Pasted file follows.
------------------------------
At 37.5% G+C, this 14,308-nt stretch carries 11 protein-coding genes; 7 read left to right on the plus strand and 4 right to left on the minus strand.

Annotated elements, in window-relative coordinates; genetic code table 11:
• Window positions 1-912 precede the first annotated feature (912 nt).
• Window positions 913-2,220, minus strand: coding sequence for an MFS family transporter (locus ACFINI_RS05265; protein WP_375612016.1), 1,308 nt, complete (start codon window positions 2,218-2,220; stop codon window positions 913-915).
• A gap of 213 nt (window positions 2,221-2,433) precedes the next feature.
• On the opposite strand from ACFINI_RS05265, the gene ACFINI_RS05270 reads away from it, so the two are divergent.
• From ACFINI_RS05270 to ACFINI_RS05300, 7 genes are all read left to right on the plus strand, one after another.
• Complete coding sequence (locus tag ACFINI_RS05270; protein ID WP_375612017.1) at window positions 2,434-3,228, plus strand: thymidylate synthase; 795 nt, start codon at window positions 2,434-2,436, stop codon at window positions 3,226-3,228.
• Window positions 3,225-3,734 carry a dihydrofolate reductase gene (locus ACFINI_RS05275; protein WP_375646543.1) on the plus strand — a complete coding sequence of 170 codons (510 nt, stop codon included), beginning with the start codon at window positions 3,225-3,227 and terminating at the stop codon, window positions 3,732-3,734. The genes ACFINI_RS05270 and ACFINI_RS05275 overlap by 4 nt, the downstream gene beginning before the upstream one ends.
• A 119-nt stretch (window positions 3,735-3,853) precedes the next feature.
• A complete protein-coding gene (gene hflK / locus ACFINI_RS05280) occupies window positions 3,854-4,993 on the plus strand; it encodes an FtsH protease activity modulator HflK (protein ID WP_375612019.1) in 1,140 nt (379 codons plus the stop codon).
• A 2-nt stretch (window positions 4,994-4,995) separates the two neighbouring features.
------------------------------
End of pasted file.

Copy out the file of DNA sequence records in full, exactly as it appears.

At 37.5% G+C, this 14,308-nt stretch carries 11 protein-coding genes; 7 read left to right on the plus strand and 4 right to left on the minus strand.

Annotated elements, in window-relative coordinates; genetic code table 11:
• Window positions 1-912 precede the first annotated feature (912 nt).
• Window positions 913-2,220, minus strand: coding sequence for an MFS family transporter (locus ACFINI_RS05265; protein WP_375612016.1), 1,308 nt, complete (start codon window positions 2,218-2,220; stop codon window positions 913-915).
• A gap of 213 nt (window positions 2,221-2,433) precedes the next feature.
• On the opposite strand from ACFINI_RS05265, the gene ACFINI_RS05270 reads away from it, so the two are divergent.
• From ACFINI_RS05270 to ACFINI_RS05300, 7 genes are all read left to right on the plus strand, one after another.
• Complete coding sequence (locus tag ACFINI_RS05270; protein ID WP_375612017.1) at window positions 2,434-3,228, plus strand: thymidylate synthase; 795 nt, start codon at window positions 2,434-2,436, stop codon at window positions 3,226-3,228.
• Window positions 3,225-3,734 carry a dihydrofolate reductase gene (locus ACFINI_RS05275; protein WP_375646543.1) on the plus strand — a complete coding sequence of 170 codons (510 nt, stop codon included), beginning with the start codon at window positions 3,225-3,227 and terminating at the stop codon, window positions 3,732-3,734. The genes ACFINI_RS05270 and ACFINI_RS05275 overlap by 4 nt, the downstream gene beginning before the upstream one ends.
• A 119-nt stretch (window positions 3,735-3,853) precedes the next feature.
• A complete protein-coding gene (gene hflK / locus ACFINI_RS05280) occupies window positions 3,854-4,993 on the plus strand; it encodes an FtsH protease activity modulator HflK (protein ID WP_375612019.1) in 1,140 nt (379 codons plus the stop codon).
• A 2-nt stretch (window positions 4,994-4,995) separates the two neighbouring features.